Will George Wallace Drama, Cornelia, Reach Bway This Season?

News   Will George Wallace Drama, Cornelia, Reach Bway This Season?
 
Back in early November, production spokesperson Pete Sanders told Playbill On-Line (Nov. 2) that Cornelia, the Broadway-bound drama about Alabama Gov. George Wallace's run for the presidency would not happen "until the Spring, if at all."

Back in early November, production spokesperson Pete Sanders told Playbill On-Line (Nov. 2) that Cornelia, the Broadway-bound drama about Alabama Gov. George Wallace's run for the presidency would not happen "until the Spring, if at all."

A month later, the show's prognosis hasn't changed, mainly because, as Sanders points out (Dec. 8), producers Fran and Weissler are busy focusing on two other projects: the Broadway mounting of Annie Get Your Gun and the Off-Broadway transfer of This Is Our Youth.

In November, Sanders did confirm that if the show happens, it would be with veteran actress Elizabeth Ashley as Ruby (Cornelia Wallace's mother). One of Broadway's most versatile directors - Jerry Zaks would helm the show.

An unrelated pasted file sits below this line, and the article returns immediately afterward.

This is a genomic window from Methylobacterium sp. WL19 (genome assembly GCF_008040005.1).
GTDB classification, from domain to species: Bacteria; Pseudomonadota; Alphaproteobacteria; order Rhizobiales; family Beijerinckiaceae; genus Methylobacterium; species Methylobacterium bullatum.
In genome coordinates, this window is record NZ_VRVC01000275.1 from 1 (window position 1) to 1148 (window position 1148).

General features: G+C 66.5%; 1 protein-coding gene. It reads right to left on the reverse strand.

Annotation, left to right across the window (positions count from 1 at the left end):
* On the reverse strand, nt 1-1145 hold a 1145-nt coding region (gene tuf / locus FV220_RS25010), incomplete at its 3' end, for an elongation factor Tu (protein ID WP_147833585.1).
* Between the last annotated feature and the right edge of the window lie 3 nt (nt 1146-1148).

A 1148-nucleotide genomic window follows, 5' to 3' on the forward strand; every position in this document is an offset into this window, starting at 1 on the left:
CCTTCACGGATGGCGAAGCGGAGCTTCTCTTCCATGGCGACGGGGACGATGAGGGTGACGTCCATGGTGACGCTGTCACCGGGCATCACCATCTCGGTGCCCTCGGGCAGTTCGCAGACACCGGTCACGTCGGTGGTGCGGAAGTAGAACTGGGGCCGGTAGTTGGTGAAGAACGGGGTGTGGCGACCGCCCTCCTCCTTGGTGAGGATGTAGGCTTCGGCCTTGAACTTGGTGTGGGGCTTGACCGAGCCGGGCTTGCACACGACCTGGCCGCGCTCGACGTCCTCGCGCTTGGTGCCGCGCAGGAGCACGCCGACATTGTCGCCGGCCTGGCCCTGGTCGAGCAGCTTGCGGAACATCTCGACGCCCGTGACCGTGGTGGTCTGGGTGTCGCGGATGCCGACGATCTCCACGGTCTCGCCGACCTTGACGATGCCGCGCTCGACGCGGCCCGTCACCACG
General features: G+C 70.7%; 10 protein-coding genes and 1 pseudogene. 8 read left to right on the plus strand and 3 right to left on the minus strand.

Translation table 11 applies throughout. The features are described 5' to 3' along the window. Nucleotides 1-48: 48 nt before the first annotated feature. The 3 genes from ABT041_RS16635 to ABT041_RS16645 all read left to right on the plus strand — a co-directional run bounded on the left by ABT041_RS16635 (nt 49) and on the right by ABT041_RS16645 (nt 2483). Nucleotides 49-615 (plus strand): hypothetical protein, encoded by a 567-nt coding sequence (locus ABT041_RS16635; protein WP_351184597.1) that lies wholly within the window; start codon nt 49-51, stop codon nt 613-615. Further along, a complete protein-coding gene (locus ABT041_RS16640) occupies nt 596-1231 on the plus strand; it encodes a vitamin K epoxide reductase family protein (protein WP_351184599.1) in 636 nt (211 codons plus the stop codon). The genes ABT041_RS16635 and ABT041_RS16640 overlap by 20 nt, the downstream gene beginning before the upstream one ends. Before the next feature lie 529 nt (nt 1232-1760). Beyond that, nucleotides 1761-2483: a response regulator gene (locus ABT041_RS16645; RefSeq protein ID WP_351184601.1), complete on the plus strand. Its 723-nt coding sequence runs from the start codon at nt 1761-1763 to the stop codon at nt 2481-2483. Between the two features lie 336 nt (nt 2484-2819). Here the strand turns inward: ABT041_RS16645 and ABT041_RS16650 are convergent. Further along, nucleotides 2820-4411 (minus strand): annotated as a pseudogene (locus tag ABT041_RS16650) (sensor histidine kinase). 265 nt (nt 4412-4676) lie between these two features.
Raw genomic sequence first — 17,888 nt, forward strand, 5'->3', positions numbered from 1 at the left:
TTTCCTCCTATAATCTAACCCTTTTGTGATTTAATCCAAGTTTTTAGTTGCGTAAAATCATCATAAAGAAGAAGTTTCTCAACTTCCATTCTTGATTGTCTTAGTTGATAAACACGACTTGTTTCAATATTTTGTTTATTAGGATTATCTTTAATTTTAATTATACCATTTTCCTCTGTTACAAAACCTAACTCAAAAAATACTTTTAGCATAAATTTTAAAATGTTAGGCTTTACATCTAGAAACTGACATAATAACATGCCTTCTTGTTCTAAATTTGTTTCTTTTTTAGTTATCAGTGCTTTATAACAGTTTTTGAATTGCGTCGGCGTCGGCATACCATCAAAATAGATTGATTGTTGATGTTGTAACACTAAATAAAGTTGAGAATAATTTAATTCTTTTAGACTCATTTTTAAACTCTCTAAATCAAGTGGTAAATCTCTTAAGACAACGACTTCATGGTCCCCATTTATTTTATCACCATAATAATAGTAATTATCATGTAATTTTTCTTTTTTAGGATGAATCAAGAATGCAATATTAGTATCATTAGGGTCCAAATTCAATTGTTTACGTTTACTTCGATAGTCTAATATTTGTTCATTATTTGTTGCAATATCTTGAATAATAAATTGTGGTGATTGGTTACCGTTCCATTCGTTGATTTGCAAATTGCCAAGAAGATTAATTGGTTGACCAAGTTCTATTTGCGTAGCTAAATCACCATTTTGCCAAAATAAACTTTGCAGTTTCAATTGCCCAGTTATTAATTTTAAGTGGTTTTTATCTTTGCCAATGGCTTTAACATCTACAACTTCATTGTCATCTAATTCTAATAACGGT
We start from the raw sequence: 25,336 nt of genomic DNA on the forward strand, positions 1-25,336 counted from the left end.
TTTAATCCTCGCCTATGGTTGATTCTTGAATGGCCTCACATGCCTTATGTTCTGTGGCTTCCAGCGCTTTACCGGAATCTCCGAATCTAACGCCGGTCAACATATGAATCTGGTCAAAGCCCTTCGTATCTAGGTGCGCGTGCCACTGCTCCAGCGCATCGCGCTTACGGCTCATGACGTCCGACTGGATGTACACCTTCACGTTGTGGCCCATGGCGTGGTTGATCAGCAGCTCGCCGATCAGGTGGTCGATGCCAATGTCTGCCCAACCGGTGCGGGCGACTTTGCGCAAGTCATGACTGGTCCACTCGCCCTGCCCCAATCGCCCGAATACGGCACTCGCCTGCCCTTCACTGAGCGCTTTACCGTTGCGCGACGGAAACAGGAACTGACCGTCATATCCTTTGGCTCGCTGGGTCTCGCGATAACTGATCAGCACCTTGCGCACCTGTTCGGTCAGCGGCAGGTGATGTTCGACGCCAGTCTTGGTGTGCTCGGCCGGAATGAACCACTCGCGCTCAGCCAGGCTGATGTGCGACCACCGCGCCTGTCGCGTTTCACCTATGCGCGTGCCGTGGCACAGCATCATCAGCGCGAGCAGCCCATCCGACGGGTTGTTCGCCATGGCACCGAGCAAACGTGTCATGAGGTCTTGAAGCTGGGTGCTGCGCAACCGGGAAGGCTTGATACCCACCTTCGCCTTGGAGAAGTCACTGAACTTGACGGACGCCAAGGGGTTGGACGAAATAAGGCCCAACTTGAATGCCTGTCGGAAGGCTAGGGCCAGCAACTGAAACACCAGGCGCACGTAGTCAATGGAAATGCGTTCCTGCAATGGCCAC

Ashley received a 1962 Tony Award for her performance with Art Carney in Take Her, She's Mine. Other Broadway credits include: The Highest Tree, Barefoot in the Park, Cat on a Hot Tin Roof and Agnes of God.

Zaks' resume includes the Nathan Lane revivals of Guys and Dolls and A Funny Thing Happened on the Way to the Forum, Stephen Sondheim's Assassins, the long-running Smokey Joe's Cafe revue, plus dramas Six Degrees of Separation and the recent Off Broadway The Cripple of Inishmaan. Wallace passed away earlier this year and was known as one of America's most colorful governors, infamous for blocking the doors of the University of Alabama when "coloreds" were entering. He was shot in an assassination attempt during the early 70's while he was running for president.

The Weisslers (Grease!, Chicago) are producing this world-premiere, five-character play by Mark Victor Olsen, which examines Wallace's relationship with his second wife, Cornelia, and the violent act that nearly ended his life. Wallace, a fiery opponent of school integration in the early 1960s, later moderated his views after the assassination attempt left him wheelchair bound.

-- By Sean McGrath and Robert Viagas and David Lefkowitz

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